Holiday Tips from the Calm Waters Counselors
Six Do's and Don'ts of Navigating Grief
Through the Holidays
Dear Calm Waters Supporter,

The holiday season can be a stressful time for many people. The days are shorter, the traffic is longer, and finances are stretched to capture some of that elusive Christmas magic the latest Netflix movie seems to promise.

This time of year can also remind us of our losses . Is this the first Christmas since your grandma died, or the first family gathering since your brother’s divorce was finalized? The grief of our losses, such as a family separation or a death, comes and goes in waves, possibly triggered by a song, a scent, or a holiday family tradition.
So what do you do if you or a loved one is knocked over with a Christmas-sized wave of grief?
Consider Calm Waters' six tips of navigating grief for yourself and others during this Holiday season.
1. Do Be A Safe Place to Share Grief.
Apply empathy instead of sympathy to the conversation. Do not offer a silver lining or try to put a positive spin on the sadness. Rarely does an empathetic response begin with “at least.” ( Don’t be sad, Grandma is in a much better place. At least the kids have two Christmases .) Instead, simply sit in the heaviness with them, silence is okay. For further examples, check this 3-minute clip of Brene Brown on Empathy that is shared during our grief support groups.

2. Don’t Wait To Be Asked For Help.
Bring your grieving loved one a meal, offer to set up the Christmas tree , watch the kids, and grab their groceries for the week. People who are grieving may not be able to do all the things they have done in the past. Your tangible solutions and assistance can and will make a difference to your friend/family on their grief journey. 
3. Don't Assume Everyone Grieves The Same.
Do not tell yourself or someone else in grief what grandma would or would not want you to do, there are no would and shoulds in grief. Not all family members grieve the same way. It is important to respect each person’s grief needs and recognize that they may look different than how you believe it should be. Instead, find ways to remember and honor the person who died.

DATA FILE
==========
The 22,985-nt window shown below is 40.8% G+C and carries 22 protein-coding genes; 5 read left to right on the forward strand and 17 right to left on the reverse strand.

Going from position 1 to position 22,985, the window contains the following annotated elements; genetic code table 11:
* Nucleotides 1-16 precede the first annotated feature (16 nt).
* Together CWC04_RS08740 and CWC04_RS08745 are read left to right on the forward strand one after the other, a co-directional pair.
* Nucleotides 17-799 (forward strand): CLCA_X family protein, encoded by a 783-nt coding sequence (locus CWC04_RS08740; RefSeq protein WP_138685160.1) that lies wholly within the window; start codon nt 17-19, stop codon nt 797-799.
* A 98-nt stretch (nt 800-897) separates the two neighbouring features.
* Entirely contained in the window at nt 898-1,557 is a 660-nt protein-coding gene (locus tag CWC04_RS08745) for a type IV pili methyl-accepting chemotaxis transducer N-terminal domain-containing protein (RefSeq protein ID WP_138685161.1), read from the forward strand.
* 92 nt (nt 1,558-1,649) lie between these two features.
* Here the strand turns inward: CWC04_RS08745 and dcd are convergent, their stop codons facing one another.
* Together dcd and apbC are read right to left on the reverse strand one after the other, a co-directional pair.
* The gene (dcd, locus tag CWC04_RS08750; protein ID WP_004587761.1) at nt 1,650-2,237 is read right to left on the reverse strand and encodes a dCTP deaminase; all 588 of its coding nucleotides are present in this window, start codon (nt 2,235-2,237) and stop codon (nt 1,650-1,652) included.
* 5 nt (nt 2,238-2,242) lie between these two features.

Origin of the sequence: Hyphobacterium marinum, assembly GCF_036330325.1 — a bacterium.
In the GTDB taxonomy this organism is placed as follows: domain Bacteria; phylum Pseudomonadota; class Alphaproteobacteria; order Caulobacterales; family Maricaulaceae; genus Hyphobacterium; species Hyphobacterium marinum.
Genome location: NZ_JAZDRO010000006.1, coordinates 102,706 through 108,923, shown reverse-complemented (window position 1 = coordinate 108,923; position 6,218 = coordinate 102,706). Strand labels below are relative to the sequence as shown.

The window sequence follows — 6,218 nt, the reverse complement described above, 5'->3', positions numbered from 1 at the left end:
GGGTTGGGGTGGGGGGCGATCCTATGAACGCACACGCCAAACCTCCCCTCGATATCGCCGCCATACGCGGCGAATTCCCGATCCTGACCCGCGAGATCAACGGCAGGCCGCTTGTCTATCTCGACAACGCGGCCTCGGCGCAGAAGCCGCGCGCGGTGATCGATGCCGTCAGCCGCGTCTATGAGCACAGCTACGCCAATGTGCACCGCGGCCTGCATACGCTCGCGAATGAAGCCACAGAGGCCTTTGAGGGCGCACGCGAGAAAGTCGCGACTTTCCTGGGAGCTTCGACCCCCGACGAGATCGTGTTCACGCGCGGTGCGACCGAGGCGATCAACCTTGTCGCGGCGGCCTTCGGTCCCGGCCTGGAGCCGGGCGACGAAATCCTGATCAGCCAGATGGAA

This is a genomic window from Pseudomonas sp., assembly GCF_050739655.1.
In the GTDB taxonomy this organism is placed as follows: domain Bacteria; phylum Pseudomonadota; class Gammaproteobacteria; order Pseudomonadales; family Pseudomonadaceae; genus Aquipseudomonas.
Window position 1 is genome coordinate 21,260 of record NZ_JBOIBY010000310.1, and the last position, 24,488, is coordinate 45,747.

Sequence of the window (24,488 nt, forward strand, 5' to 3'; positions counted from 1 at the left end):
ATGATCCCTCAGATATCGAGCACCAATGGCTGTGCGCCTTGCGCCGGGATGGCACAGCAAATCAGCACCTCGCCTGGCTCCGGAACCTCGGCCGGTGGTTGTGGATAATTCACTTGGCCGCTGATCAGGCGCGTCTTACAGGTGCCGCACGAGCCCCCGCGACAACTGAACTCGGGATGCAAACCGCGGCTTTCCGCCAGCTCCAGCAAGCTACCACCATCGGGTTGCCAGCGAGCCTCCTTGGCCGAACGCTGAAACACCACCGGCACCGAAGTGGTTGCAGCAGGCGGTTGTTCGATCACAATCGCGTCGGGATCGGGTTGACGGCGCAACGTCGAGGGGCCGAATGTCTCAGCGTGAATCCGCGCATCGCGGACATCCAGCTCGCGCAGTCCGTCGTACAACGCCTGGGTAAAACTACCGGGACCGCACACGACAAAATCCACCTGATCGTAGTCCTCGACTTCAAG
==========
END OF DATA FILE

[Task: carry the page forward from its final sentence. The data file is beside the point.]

For example:
  • Create a holiday memory wreath.
  • Write memories on strips of paper and use them to create a paper chain.
  • Buy a gift the deceased would have liked and donate it to a charity.
  • Set a special memorial place at the table.
  • Share the deceased’s favorite food during the holiday meal.
4. Do Make a Plan and Be Informed Before Attending Events .
Planning ahead can help lower anxiety and stress for both adults and children. Make a list of the upcoming obligations, find out who will be there, how long each event is expected to last, and if you need to do bring anything, (potluck, dirty Santa games, etc.) Involve the kids in discussions about what they would like to do, which gives them a sense of control during this emotional time. As a family, brainstorm how you want to respond to questions and offers of help. Once boundaries are decided, share your decisions with friends and family with a brief text or email.
5. Don't Feel Bad For Declining Invitations.
Saying no can be an example of setting a healthy boundary. Your newly-divorced brother may not be ready to be social, and there may be fresh reminders of his loss, such as old family photos. Suppress the urge to ignore the holidays because they seem too painful to endure, instead, decide what works for you and what doesn’t, and communicate your choices.

6. Do Engage In Self-care.
This time of year can be physically, emotionally and financially draining, especially if you’re grieving. Rest, plan for healthy eating and drink water. Give yourself a break, take time to recharge. In addition to keeping your body healthy, you can support yourself or someone else by:
  1. Noticing and acknowledging the feeling
  2. Validating and accepting the feeling
  3. Doing something to positively cope with that feeling. (More adult coloring books or meditation and less spiked eggnog.)

For additional support, consider a support group! Calm Waters Grief and Divorce Support Group orientations begin the week of January 13 and we also offer consultation appointments. Register for your preferred support group or reply to this email or call 405-841-4800 to learn more about support groups, counseling and consultation.

If our holiday grief pro-tips has been helpful to you, please forward it to someone you know who may also benefit!

Thank you,
Heather and Jordan, the Calm Waters Program Team
Heather Warfield, LMFT
Programs Director
Jordan Park, LMFT-Candidate
Assistant Programs Director
P.S. If our tips added value to your holiday, please consider making a donation to Calm Waters this Holiday season. A gift of $150 will allow a child and their family to attend one of Calm Waters FREE support groups. Thank you!
Calm Waters Center for Children and Families | 405-841-4800 |